President Obama avoided talking too much about gun control because his advisors saw it as political suicide. Those Democrats seeking to go the distance today are doing the opposite.
Increased gun control has become a major part of most of the Democratic presidential candidates’ campaigns, and all of the front runners have adopted positions on the issue that are very similar to the policy goals of the major gun control lobbying groups, such as Everytown for Gun Safety, The Giffords Law Center, and the Brady Campaign. In one case, Democrats are advocating for confiscation of assault weapons, pushing even further than the goals those gun control groups have outlined.
The stated goals of the gun control lobbying groups include commonly talked about measures such as, the expansion of background checks to include private sales, an assault weapons ban, and magazine limitations.
The most commonly proposed plan is a ban on what are frequently referred to as assault weapons, and sometimes ‘weapons of war.’ Banning these firearms is a legislative goal that has been taken by every single one of the Democratic frontrunners, in some cases for decades, as Ex-Vice President Joe Biden voted for the 1994 Federal Assault Weapons Ban that expired in 2004.
Each of the Democratic candidate frontrunners either has a proposed ban listed on their website, provided a statement in support of one, or has explicitly stated, either on the campaign trail or in a debate, that they would support an assault weapons ban. (RELATED: Dana Loesch Hits Gun Control Logic)
This week, following the shootings in Dayton and El Paso, both the Buttigieg and Sanders campaigns published statements about their gun control plans. Sanders’ says that “the function of an assault weapon is to kill human beings as quickly as possible,” and that there is a need to “ban the manufacture, sale and transfer of these weapons of war. Period.” A Buttigieg staffer directed The Daily Caller to their article outlining gun control legislative plans, which include banning “assault weapons and high capacity magazines,” both of which he refers to as “military grade weaponry.” The other candidates did not respond to requests for statements, but have previously voiced their support for an assault weapons ban.
Universal background checks are another issue where the gun control lobby and the Democratic candidates see eye-to-eye. Each of the frontrunners have spoken out in support of increasing the scope and scale of background checks.
Massachusetts Democratic Senator Elizabeth Warren answered a question about gun control from a moderator during the June 26 presidential debate by saying, “We can do the things that are sensible, we can do the universal background checks, we can ban the weapons of war.”
California Democratic Senator Kamala Harris has even promised, if elected president, to use her authority to issue an executive order to mandate “near universal background checks.” Her campaign website states, “If Congress fails to send comprehensive gun safety legislation to Harris’ desk within her first 100 days as president – including universal background checks, an assault weapons ban, and the repeal of the NRA’s corporate gun manufacturer and dealer immunity bill – she will take executive action to keep our kids and communities safe.”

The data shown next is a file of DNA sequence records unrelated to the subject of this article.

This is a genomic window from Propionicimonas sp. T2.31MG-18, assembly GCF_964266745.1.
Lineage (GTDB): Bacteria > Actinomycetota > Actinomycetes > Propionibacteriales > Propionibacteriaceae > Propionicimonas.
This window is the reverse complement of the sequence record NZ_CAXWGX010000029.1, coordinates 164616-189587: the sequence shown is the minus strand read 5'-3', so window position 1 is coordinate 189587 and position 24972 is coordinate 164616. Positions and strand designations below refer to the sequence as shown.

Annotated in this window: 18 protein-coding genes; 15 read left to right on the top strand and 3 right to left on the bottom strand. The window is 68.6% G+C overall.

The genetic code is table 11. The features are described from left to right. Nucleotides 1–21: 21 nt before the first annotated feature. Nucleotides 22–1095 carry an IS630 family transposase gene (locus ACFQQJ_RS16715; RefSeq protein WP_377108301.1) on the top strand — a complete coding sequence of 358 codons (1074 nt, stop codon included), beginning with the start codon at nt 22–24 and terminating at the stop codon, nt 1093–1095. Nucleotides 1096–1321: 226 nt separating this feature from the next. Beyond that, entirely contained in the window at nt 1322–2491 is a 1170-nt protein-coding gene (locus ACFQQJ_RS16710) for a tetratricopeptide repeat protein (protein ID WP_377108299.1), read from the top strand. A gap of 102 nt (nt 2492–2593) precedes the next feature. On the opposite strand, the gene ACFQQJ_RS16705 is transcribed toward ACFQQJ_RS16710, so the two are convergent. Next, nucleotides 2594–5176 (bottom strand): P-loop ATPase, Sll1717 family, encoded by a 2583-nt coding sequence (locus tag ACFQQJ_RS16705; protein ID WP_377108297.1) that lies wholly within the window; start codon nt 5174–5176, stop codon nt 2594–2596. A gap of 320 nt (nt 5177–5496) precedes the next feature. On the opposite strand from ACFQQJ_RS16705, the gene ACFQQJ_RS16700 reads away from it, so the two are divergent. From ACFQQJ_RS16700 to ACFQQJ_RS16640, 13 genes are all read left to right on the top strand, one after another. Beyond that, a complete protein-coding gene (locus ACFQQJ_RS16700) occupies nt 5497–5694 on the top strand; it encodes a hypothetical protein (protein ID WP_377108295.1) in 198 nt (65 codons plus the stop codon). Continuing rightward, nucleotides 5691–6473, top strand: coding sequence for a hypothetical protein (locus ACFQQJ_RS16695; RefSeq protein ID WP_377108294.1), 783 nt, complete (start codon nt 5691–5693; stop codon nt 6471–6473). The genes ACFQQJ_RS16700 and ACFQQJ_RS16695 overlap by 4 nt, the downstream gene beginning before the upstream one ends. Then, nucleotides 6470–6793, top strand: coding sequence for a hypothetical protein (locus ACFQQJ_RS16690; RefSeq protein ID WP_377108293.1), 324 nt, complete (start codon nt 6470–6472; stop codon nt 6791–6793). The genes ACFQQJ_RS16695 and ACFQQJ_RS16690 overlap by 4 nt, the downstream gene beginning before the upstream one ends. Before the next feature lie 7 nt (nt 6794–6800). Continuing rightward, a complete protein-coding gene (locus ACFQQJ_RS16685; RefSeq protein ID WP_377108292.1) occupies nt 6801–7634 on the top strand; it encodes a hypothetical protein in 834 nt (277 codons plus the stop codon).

In 1996, Australia instituted a mandatory gun buy-back program which resulted in over 700,000 firearms being turned in to the government, and is often held up by Democrats as a model worth imitating.
A mass involuntary confiscation or Australian style buy-back of the existing 8-15 million so called assault rifles is a position that several Democratic front runners have taken, and is a policy area in which they actually go further than both the Brady Campaign and Everytown for Gun Safety. Kris Brown, co-president of the Brady Campaign said, “I think it’s pretty clear from the program we do support that it’s about keeping guns out of dangerous hands and not about confiscating guns,” in a statement provided to NBC News.
While he never approached the position of front runner, and has since dropped out of the presidential race, California Democratic Rep. Eric Swalwell has been one of the most outspoken in support of a buyback. In a back and forth during between Swalwell and Sanders during the June 27 Democratic debate, Swalwell pressed Sanders by asking, “Would you buy them [assault weapons] back?” Sanders responded in the affirmative.
In the same debate Biden said “And I would buy back those weapons, we already started talking about that, we tried to get it done, I think it can be done and it should be demanded that we do it, and that’s a good expenditure of money.” Former Democratic Texas Rep. Beto O’Rourke has also indicated his support of a mandatory buyback, saying on a podcast, “Yes, and I’m open to them right now as a candidate. It absolutely has to be part of the conversation. And at the end of the day, if it’s going to save lives, if it’s going to prevent the kinds of tragedies that we saw in El Paso, Gilroy, and Dayton, or this weekend in Chicago or all over this country on a daily basis, then let’s move forward and do it.”
The gun control lobby and the Democratic Party are very closely aligned in their desire to advance a gun control agenda. Judging by the fact that several leading Democrats are pushing the envelope further than the gun control lobby, it would appear that Democrats have decided that running on gun control is a winning issue.